The perennially popular Economics Forum at the American College of Radiology (ACR) 2018 Annual Meeting May 21 in Washington, DC, kept true to course with focal points on upholding fee-for-service payments, navigating the ongoing (yet manageable) evolution of the Medicare and CHIP Reauthorization Act (MACRA) and the Protecting Access to Medicare Act (PAMA), as well as embracing population health-centered services.
The forum was moderated by ACR Economics Commission Chair Ezequiel Silva, MD, FACR, and addressed multiple issues facing radiology.
Kurt Schoppe, MD, ACR Advisor to the American Medical Association/Relative Value Scale Update (RUC) Committee, plainly stated the reality of radiology’s payment dilemma. “As a specialty we have transformed modern medicine, but we require a lot of capital,” he said. “We need to maintain payments and new codes.”
Gregory Nicola, MD, FACR, Chair of the ACR Committee on MACRA, said that too often with federal regulation, it feels like “[they are] measuring what we’re doing and not what we’re achieving.” When it comes down to fair payments and cost, radiologists are seemingly accountable for the whole health care system. “With more changes to reimbursement still to come from Congress, it’s important to be diligent with your reimbursement accountability efforts,” he told the audience.
Speakers reminded attendees of the College’s efforts on Capitol Hill toward reimbursement policy. The ACR has been instrumental, they said, in convincing lawmakers that radiologists are more than image interpreters when it comes to overall value in the health care delivery chain.
Andrea Borondy Kitts, MPH, a lung cancer and patient advocate, consultant and patient outreach and research specialist at Lahey Hospital and Medical Center, called on ACR members to work with patients and their families during the health care process. “Working together, we can help patients understand their health conditions and become equal partners in their care,” she said.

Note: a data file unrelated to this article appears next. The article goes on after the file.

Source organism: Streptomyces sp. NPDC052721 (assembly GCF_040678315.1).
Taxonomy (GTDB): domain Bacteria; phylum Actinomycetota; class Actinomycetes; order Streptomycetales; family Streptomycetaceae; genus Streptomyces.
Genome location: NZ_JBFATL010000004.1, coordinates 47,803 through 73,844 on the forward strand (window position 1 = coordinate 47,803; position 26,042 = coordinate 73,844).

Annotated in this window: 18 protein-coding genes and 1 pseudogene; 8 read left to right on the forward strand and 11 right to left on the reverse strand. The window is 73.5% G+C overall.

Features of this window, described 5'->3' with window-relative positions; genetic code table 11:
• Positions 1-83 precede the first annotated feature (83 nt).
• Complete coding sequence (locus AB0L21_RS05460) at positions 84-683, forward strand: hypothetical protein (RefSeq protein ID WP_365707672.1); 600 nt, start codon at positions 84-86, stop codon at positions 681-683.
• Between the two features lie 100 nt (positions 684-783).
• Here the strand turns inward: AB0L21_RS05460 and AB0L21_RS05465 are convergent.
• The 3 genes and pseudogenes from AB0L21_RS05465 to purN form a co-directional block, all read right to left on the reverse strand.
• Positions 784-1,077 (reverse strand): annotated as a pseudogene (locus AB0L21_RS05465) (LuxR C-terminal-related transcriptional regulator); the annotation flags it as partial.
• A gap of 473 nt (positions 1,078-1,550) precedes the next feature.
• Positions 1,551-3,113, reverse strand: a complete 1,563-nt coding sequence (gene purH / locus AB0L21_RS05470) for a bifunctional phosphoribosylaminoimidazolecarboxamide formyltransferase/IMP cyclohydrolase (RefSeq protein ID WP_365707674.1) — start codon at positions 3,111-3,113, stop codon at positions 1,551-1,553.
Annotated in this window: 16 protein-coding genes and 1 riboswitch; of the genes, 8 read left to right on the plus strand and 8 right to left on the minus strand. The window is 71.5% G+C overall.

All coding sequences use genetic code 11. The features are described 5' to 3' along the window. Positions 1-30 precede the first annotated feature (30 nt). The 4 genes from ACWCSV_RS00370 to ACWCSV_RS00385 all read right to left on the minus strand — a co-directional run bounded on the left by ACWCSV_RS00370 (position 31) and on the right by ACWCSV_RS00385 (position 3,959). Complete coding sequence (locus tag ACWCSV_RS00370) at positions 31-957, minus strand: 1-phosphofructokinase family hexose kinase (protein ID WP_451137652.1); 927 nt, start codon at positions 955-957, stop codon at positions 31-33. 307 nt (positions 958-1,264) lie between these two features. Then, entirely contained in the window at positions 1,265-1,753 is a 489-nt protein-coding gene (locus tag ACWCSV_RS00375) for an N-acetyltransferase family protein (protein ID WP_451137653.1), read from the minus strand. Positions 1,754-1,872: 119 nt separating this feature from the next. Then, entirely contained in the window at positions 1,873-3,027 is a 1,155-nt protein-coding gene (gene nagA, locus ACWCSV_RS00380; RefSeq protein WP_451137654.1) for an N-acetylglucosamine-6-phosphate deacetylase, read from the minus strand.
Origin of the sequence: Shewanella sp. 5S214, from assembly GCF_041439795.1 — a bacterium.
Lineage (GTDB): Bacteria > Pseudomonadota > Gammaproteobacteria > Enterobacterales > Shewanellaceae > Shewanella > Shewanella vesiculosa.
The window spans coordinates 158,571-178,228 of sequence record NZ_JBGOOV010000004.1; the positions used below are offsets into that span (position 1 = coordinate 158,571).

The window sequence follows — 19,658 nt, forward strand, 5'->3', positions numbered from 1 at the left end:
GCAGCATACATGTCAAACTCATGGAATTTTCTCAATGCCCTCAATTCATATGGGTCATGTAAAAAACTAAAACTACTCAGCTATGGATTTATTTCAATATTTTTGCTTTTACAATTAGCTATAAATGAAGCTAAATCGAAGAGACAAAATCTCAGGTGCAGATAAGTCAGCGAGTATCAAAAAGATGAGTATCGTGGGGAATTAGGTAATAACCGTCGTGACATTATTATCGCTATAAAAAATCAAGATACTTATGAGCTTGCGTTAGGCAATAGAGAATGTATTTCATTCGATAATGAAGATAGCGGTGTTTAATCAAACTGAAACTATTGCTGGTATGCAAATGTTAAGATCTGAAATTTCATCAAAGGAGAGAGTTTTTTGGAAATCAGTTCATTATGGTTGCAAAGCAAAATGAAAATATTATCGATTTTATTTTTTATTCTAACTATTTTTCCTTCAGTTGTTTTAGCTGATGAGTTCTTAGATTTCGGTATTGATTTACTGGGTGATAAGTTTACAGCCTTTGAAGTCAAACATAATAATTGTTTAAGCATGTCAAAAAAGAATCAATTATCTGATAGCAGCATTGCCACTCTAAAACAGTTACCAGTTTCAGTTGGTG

New ACR Board of Chancellors Chair Geraldine McGinty, MD, MBA, FACR also stressed the importance of making radiology more patient-centered.
“Our fundamentals are strong. We are not afraid of change. We need to tell a compelling story of why patient centered care is better care to overcome the barriers to redesigning our workflows to include patient consultations,” said McGinty.
Lauren P. Golding, MD, of Triad Radiology Associates in Winston-Salem, N.C., echoed that sentiment, suggesting that radiologists collaborate with team members outside their specialties to improve patient care. “The end destination for us is population health management and alternative payment models,” Golding said. “We can’t score goals in APMs unless we get out on the field.”
“The ACR is the voice of radiology. As the unified voice of more than 35000 radiologists, radiation oncologists and medical physicists we have power and influence. Let’s use that for the good of our patients,” said McGinty.
To learn more about key economic and legislative issues — at institutional and regional levels — addressed during this year’s gathering, contact Angela Kim, ACR senior director of economic and health affairs (AKim@acr.org) or Rebecca Spangler, ACR Director of Congressional Affairs (RSpangler@acr.org).